New rich go for glitz

WHAT constitutes a quality luxury home is constantly changing as client lifestyles change.

However, Archicentre RAIA group manager WA Gerard Siero said the enduring design for the wealthy is the Hollywood-style ‘Gone with the Wind’ home.

He said it was possible to identify people with ‘new money’ because of their spending habits.

He said this also applied in regard to what they want in a house.

Mr Siero said wealth did not automatically confer education and culture on the owner. People often went for size and glitz in a house rather than enduring quality.

“People are going overboard with the frills. They often mistake pizzazz for quality, but all the glitter doesn’t mean that the building is well made.

“A lot of people in our culture are unable to discern the difference.”

He said it could take a generation of wealth before an appreciation of good quality was attained.

“Good design has an ageless quality about it,” Mr Siero said

The new wealthy often looked backward when designing a home. Tuscany designed homes were a classic example of where this was applied.

People also often chose designs that were impractical in the climate. Eaveless homes and large windows were trendy but not suitable for WA.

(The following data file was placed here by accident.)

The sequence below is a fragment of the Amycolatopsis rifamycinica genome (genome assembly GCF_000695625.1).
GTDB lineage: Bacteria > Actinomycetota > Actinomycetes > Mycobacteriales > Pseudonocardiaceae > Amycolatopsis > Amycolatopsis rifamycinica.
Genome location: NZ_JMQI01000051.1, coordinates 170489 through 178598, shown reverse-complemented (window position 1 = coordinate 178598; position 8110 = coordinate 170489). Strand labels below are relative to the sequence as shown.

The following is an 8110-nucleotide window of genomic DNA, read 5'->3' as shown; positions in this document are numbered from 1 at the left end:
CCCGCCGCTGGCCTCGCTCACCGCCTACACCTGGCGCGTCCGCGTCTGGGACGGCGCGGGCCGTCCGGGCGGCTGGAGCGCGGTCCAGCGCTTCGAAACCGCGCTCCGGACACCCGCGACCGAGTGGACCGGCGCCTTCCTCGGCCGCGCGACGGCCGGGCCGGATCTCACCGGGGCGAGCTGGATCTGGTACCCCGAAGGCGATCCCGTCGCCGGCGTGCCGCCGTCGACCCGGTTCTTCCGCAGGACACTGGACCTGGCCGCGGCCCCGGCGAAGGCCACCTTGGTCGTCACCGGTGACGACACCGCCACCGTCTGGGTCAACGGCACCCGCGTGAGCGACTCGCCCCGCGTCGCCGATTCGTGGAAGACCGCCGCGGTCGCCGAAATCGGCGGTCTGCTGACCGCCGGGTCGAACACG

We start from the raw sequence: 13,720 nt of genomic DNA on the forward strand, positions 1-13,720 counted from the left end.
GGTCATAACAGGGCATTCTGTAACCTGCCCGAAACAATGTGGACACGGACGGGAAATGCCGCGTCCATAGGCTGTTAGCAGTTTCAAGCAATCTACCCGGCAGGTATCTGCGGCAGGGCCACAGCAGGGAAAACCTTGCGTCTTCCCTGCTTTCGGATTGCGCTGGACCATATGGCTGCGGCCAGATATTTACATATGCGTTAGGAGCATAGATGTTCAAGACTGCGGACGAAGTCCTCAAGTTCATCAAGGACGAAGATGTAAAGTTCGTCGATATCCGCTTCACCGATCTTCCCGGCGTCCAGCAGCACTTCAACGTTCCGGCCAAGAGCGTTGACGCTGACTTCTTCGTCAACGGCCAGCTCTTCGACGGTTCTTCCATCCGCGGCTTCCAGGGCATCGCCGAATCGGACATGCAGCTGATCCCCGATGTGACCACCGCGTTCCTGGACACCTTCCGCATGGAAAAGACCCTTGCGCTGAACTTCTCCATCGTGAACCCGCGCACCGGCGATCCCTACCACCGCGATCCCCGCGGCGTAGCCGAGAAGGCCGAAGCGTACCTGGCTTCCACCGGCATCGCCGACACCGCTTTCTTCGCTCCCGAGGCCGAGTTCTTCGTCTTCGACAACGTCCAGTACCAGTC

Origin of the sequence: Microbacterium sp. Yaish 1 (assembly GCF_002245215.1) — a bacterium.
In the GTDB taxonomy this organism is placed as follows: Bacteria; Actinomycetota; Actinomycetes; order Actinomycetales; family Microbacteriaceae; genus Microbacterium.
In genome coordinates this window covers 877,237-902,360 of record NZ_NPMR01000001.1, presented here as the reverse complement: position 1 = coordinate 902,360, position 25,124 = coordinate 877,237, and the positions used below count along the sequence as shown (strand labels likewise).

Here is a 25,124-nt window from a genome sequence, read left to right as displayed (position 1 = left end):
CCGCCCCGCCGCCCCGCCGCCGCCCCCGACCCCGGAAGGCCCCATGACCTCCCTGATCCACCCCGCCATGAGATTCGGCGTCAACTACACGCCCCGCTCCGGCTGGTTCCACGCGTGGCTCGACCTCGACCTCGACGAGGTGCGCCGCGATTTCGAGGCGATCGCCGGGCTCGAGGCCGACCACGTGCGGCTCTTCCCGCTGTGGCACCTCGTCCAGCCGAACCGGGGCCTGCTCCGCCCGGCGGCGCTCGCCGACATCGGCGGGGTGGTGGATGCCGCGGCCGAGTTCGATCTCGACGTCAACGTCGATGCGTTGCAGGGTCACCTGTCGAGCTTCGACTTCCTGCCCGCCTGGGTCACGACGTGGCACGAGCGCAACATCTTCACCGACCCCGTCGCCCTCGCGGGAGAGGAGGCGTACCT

“There’s a lot of Noddy and toyland stuff out there,” Mr Siero said.

Atrium Homes sales manager Rod Dawes said al fresco areas were becoming popular because of the climate.

Al fresco areas are an extension of the house under the same roof and often include a bar, bbq and kitchen.

Artique Homes director John Glory said trends were constantly changing.

“Five years ago we were building a lot of federation homes. Now people are going for a Georgian style, with no eaves and straight up and down,” he said.

Security is another feature that is becoming standard. Mr Dawes said that, generally, the higher the house price the more money was devoted to security.

Mr Siero said contemporary good quality homes are often the best option for home buyers or builders.

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